Shin Bet halts surveillance of coronavirus patients

With Shin Bet head Nadav Argaman reluctant and faced with public objections, the Israeli government has suspended consideration of a bill legalizing the electronic tracking of those infected with the novel coronavirus.

al-monitor A mobile phone with the HaMagen application on it is seen in this picture illustration taken on April 1, 2020. Photo by REUTERS/Nir Elias/Illustration.

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israeli society, covid-19, cellphones, shin bet, coronavirus

Jun 9, 2020

Israel’s Shin Bet has reportedly suspended its monitoring of coronavirus carriers as of June 9. One day earlier, the cabinet put on hold a proposal to legalize the tapping of phones of infected citizens.

When the coronavirus crisis broke out last March, Prime Minister Benjamin Netanyahu instructed the Shin Bet to assist the Health Ministry by surveilling the phones of those infected, ostensibly to notify citizens that were in contact with infected people that they need to be tested for the virus. But Netanyahu’s initiative sparked controversy, with human rights groups arguing it infringed on privacy rights. The High Court ruled against the continued surveillance without a law in place. Faced with growing objections, the government produced a bill that would offer the Shin Bet a clear legal framework in which to operate.

Now it seems that Shin Bet chief Nadav Argaman was never enthusiastic about the agency engaging in this task. It was apparently Argaman’s reluctance that tipped the scale on June 8, leading the cabinet to back off from adopting the bill. Argaman said at the meeting that the Shin Bet did not feel comfortable using wiretapping to track coronavirus carriers.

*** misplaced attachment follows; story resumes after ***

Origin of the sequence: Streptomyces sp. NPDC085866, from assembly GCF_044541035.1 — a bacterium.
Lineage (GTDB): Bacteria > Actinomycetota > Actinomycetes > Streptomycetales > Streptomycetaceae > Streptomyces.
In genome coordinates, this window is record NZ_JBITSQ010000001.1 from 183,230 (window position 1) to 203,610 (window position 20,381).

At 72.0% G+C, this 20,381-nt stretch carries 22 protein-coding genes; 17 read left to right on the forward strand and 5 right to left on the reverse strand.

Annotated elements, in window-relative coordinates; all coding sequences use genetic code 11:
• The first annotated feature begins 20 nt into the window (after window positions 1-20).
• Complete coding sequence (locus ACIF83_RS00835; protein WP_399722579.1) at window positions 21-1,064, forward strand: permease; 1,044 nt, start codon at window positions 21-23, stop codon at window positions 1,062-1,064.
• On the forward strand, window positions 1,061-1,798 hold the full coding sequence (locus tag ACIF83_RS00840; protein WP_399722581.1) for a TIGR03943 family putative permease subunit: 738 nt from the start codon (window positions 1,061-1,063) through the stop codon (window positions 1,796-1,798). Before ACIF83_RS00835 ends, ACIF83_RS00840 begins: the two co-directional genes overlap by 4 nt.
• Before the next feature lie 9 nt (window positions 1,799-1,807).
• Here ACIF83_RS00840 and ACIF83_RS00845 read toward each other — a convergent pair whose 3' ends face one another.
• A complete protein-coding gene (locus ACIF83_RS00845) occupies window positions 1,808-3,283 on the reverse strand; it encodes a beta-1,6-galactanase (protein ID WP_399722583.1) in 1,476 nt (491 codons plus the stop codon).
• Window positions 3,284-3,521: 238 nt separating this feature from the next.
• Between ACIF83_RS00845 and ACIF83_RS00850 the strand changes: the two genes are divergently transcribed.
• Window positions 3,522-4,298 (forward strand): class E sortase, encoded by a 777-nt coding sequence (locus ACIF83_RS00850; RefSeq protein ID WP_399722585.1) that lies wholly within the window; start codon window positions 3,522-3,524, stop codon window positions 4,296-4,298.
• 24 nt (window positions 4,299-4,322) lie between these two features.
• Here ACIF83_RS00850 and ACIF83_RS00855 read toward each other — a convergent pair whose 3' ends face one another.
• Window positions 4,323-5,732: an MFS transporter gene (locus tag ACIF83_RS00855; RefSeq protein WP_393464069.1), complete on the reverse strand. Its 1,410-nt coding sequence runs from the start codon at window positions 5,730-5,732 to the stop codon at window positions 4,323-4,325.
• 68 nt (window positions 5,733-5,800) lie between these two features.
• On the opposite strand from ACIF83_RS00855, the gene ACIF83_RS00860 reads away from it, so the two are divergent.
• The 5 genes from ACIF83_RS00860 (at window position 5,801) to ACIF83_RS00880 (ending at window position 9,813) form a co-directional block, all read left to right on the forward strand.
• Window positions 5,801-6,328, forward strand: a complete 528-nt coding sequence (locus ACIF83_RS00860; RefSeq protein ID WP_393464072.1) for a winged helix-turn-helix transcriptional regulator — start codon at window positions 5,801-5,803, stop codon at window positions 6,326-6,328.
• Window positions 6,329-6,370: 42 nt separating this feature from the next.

Confronted with Argaman’s opinion, the cabinet decided to suspend the bill for the moment. It will now undergo further work for review by the ministerial committee. This way, the more refined bill could later be pushed through the Knesset in a matter of weeks or even days if needed. The longer preparation of the bill will also enable the Shin Bet to prepare for the possibility of its passage.

The cabinet did push forward another controversial proposal, enabling the extension of emergency regulations to fight the pandemic.

Israel is facing a new surge in infections, though experts say the country is not necessarily facing a second wave of the pandemic. According to the most recent data from June 9, 18,089 coronavirus cases are currently registered in Israel.

Speaking on June 8, after a meeting of a special ministerial coronavirus forum, Netanyahu announced that the government was freezing the easing of restrictions that had been expected in the coming days. “We have just finished a meeting of the Corona Cabinet. It opened with a briefing by experts who showed us that there has been a very steep increase in morbidity. It could be that we are already seeing the doubling of the rate of infection within 10 days. I very much hope not,’’ said Netanyahu.

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